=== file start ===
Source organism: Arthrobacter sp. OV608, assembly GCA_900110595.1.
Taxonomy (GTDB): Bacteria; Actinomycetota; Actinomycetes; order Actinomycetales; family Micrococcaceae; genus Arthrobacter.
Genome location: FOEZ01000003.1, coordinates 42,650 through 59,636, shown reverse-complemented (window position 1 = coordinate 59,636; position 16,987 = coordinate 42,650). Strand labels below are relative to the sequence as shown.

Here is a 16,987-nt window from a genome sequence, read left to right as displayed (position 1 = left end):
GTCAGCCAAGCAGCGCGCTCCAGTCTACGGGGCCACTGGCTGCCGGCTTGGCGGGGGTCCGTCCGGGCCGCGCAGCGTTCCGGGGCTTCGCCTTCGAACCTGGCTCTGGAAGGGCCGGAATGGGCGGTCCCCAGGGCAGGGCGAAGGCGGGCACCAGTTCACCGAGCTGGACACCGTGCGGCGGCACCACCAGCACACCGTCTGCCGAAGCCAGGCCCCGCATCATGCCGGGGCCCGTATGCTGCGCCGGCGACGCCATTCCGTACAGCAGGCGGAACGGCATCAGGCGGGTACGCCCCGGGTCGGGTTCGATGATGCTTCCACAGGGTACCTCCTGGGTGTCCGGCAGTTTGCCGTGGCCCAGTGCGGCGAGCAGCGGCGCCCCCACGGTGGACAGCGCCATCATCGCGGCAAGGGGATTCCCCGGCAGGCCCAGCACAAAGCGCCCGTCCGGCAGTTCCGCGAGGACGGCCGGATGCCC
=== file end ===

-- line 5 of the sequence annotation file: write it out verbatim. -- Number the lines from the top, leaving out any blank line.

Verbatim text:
GTCAGCCAAGCAGCGCGCTCCAGTCTACGGGGCCACTGGCTGCCGGCTTGGCGGGGGTCCGTCCGGGCCGCGCAGCGTTCCGGGGCTTCGCCTTCGAACCTGGCTCTGGAAGGGCCGGAATGGGCGGTCCCCAGGGCAGGGCGAAGGCGGGCACCAGTTCACCGAGCTGGACACCGTGCGGCGGCACCACCAGCACACCGTCTGCCGAAGCCAGGCCCCGCATCATGCCGGGGCCCGTATGCTGCGCCGGCGACGCCATTCCGTACAGCAGGCGGAACGGCATCAGGCGGGTACGCCCCGGGTCGGGTTCGATGATGCTTCCACAGGGTACCTCCTGGGTGTCCGGCAGTTTGCCGTGGCCCAGTGCGGCGAGCAGCGGCGCCCCCACGGTGGACAGCGCCATCATCGCGGCAAGGGGATTCCCCGGCAGGCCCAGCACAAAGCGCCCGTCCGGCAGTTCCGCGAGGACGGCCGGATGCCC